A growing health concern in recent years is the prevalence of obesity, defined as excess weight resulting in a BMI of over 30. This condition increases a person’s risk of developing many unpleasant and even dangerous medical concerns, including:
Reduced Life Expectancy
Obesity affects many different bodily systems and can therefore shorten a patient’s life if left untreated. Childhood obesity is a particularly potent problem, as its effects have health ramifications for the rest of a child’s life. One specific indicator of early mortality is a high waist-hip ratio, where a person’s waist is large in circumference relative to his or her hips. This measure is most relevant for older adults, whose BMI may not accurately reflect their body fat percentage.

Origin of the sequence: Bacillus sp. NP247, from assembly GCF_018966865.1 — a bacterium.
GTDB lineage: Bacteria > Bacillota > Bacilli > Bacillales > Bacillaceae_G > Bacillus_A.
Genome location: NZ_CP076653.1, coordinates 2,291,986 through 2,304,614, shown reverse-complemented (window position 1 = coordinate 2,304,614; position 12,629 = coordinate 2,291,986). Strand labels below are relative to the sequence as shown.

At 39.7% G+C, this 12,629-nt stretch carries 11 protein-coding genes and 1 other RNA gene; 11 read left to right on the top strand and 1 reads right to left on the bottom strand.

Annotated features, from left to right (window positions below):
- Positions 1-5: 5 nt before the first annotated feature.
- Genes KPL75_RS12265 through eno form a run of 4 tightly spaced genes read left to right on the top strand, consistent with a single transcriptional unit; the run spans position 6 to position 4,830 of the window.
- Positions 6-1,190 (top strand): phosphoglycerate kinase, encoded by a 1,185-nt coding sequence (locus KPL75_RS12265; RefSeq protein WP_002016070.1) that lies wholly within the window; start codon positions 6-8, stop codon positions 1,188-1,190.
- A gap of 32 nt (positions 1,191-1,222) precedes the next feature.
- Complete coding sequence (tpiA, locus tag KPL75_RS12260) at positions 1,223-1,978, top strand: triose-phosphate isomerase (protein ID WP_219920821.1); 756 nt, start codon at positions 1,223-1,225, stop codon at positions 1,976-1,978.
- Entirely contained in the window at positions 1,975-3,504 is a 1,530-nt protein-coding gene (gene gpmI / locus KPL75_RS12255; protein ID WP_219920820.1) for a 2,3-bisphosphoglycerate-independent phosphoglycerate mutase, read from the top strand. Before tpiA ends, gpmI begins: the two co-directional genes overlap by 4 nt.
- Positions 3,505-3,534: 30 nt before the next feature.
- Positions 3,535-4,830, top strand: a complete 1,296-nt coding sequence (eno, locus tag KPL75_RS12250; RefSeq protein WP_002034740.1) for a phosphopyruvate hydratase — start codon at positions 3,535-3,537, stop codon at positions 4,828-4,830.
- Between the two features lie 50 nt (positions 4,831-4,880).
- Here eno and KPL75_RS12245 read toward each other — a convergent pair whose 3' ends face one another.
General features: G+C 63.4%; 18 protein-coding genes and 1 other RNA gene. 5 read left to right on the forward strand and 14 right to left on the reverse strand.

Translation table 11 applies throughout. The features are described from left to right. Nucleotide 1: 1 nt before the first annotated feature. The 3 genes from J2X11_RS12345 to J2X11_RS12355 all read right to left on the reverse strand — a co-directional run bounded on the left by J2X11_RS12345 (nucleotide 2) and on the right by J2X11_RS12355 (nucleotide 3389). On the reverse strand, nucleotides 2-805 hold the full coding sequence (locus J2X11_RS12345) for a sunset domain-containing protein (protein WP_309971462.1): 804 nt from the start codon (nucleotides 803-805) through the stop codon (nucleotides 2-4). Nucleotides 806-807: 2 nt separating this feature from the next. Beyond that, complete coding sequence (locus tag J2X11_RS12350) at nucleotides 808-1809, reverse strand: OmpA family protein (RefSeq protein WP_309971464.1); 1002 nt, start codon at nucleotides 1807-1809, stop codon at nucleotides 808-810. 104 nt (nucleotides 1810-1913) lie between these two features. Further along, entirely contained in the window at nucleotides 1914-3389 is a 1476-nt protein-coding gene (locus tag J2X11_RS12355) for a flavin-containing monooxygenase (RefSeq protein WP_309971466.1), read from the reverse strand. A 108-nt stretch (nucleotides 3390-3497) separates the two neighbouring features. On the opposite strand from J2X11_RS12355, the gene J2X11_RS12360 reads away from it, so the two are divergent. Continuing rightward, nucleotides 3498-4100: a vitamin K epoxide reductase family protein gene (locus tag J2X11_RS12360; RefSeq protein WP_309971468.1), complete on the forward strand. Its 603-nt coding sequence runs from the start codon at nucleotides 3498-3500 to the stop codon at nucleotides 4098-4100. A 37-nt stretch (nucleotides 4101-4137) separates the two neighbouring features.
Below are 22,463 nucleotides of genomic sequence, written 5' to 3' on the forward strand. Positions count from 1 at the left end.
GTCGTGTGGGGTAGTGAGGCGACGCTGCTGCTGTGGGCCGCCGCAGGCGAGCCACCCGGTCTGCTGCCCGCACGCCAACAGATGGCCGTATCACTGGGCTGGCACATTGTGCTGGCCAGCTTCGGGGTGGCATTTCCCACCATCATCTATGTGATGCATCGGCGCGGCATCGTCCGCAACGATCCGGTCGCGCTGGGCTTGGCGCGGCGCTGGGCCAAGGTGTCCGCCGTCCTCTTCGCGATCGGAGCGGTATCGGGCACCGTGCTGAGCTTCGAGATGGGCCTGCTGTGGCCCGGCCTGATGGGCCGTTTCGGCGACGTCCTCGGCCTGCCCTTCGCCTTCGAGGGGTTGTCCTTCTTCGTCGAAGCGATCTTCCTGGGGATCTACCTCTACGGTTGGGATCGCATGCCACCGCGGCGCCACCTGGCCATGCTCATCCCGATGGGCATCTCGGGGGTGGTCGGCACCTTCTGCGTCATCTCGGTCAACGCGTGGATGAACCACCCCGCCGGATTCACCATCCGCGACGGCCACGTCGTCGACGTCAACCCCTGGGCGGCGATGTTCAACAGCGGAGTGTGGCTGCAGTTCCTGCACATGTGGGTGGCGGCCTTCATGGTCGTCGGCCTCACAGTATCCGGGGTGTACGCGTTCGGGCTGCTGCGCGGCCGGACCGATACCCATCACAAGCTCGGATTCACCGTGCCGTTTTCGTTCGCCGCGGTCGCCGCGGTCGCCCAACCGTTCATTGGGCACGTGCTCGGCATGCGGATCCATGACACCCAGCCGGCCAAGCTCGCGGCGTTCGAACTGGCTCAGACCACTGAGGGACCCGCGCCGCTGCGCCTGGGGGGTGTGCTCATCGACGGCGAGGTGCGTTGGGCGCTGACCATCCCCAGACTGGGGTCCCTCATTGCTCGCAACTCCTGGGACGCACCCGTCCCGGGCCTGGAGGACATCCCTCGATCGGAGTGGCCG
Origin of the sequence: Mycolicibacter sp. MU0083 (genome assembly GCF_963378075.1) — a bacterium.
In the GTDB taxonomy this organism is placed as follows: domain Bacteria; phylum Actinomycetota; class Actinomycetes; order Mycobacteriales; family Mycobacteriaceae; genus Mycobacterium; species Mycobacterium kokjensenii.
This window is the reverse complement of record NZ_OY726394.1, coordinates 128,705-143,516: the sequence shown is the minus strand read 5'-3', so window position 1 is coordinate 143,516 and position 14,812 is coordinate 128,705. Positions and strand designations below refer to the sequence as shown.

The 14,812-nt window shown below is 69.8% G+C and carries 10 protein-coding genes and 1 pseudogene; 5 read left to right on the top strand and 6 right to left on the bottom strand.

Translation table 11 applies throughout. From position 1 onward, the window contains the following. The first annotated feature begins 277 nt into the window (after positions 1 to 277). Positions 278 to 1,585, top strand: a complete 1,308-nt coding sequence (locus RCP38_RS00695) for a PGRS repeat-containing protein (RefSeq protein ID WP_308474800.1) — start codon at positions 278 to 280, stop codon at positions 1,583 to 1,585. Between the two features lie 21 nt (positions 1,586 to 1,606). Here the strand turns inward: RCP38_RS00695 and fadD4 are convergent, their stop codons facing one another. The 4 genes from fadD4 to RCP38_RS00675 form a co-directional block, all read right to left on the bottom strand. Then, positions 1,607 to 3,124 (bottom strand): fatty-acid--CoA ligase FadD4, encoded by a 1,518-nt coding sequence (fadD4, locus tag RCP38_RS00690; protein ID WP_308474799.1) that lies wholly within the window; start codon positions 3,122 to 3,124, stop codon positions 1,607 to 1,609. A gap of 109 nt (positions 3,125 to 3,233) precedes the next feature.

Increased Risk of Disease
Obesity strains the body both physically and chemically, affecting hormone function and putting undue pressure on the joints, blood vessels, and airway. This can lead to a slew of problems, including type-II diabetes, cardiovascular disease, sleep apnea, pancreatitis, and even liver failure. According to the Obesity Society, excess weight also increases a person’s risk of developing kidney cancer, endometrial cancer, and breast cancer after menopause.
The human body can’t hold up under the stress of a high BMI, so people who have been obese for large portions of their lives may experience arthritis, joint pain, back problems, and gout. The resulting pain can make people reluctant to exercise for fear of suffering further, but physical activity is instrumental in decreasing discomfort and increasing overall wellbeing.